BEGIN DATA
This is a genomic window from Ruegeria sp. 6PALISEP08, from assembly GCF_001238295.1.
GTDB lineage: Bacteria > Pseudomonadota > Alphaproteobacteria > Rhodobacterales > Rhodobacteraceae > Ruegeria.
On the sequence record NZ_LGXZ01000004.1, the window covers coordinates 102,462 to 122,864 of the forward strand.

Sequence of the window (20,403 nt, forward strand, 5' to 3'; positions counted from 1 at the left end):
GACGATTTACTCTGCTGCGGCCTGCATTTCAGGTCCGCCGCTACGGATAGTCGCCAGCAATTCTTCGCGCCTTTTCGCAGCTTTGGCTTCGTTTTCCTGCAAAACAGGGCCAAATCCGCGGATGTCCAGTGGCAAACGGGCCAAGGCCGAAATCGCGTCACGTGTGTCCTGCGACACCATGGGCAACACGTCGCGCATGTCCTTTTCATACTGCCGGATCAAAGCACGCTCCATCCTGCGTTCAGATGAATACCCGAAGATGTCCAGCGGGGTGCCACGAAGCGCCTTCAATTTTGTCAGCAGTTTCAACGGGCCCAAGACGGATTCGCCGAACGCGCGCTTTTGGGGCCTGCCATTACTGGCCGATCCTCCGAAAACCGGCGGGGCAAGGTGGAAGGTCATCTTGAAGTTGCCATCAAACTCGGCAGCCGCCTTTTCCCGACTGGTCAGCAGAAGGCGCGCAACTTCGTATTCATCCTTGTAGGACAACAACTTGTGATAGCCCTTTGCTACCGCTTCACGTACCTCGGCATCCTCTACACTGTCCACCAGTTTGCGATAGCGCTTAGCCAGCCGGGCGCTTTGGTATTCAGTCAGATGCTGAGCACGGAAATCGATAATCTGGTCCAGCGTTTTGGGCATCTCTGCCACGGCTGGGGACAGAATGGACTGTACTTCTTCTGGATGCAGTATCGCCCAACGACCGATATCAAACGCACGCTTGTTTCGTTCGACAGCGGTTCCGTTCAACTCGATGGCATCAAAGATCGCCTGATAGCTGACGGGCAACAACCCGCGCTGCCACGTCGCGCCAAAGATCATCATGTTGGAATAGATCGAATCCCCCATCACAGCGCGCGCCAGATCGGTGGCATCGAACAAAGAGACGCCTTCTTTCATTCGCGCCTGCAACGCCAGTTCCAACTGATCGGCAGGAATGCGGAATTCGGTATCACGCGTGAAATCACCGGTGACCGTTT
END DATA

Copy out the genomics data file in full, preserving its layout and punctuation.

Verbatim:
This is a genomic window from Ruegeria sp. 6PALISEP08, from assembly GCF_001238295.1.
GTDB lineage: Bacteria > Pseudomonadota > Alphaproteobacteria > Rhodobacterales > Rhodobacteraceae > Ruegeria.
On the sequence record NZ_LGXZ01000004.1, the window covers coordinates 102,462 to 122,864 of the forward strand.

Sequence of the window (20,403 nt, forward strand, 5' to 3'; positions counted from 1 at the left end):
GACGATTTACTCTGCTGCGGCCTGCATTTCAGGTCCGCCGCTACGGATAGTCGCCAGCAATTCTTCGCGCCTTTTCGCAGCTTTGGCTTCGTTTTCCTGCAAAACAGGGCCAAATCCGCGGATGTCCAGTGGCAAACGGGCCAAGGCCGAAATCGCGTCACGTGTGTCCTGCGACACCATGGGCAACACGTCGCGCATGTCCTTTTCATACTGCCGGATCAAAGCACGCTCCATCCTGCGTTCAGATGAATACCCGAAGATGTCCAGCGGGGTGCCACGAAGCGCCTTCAATTTTGTCAGCAGTTTCAACGGGCCCAAGACGGATTCGCCGAACGCGCGCTTTTGGGGCCTGCCATTACTGGCCGATCCTCCGAAAACCGGCGGGGCAAGGTGGAAGGTCATCTTGAAGTTGCCATCAAACTCGGCAGCCGCCTTTTCCCGACTGGTCAGCAGAAGGCGCGCAACTTCGTATTCATCCTTGTAGGACAACAACTTGTGATAGCCCTTTGCTACCGCTTCACGTACCTCGGCATCCTCTACACTGTCCACCAGTTTGCGATAGCGCTTAGCCAGCCGGGCGCTTTGGTATTCAGTCAGATGCTGAGCACGGAAATCGATAATCTGGTCCAGCGTTTTGGGCATCTCTGCCACGGCTGGGGACAGAATGGACTGTACTTCTTCTGGATGCAGTATCGCCCAACGACCGATATCAAACGCACGCTTGTTTCGTTCGACAGCGGTTCCGTTCAACTCGATGGCATCAAAGATCGCCTGATAGCTGACGGGCAACAACCCGCGCTGCCACGTCGCGCCAAAGATCATCATGTTGGAATAGATCGAATCCCCCATCACAGCGCGCGCCAGATCGGTGGCATCGAACAAAGAGACGCCTTCTTTCATTCGCGCCTGCAACGCCAGTTCCAACTGATCGGCAGGAATGCGGAATTCGGTATCACGCGTGAAATCACCGGTGACCGTTT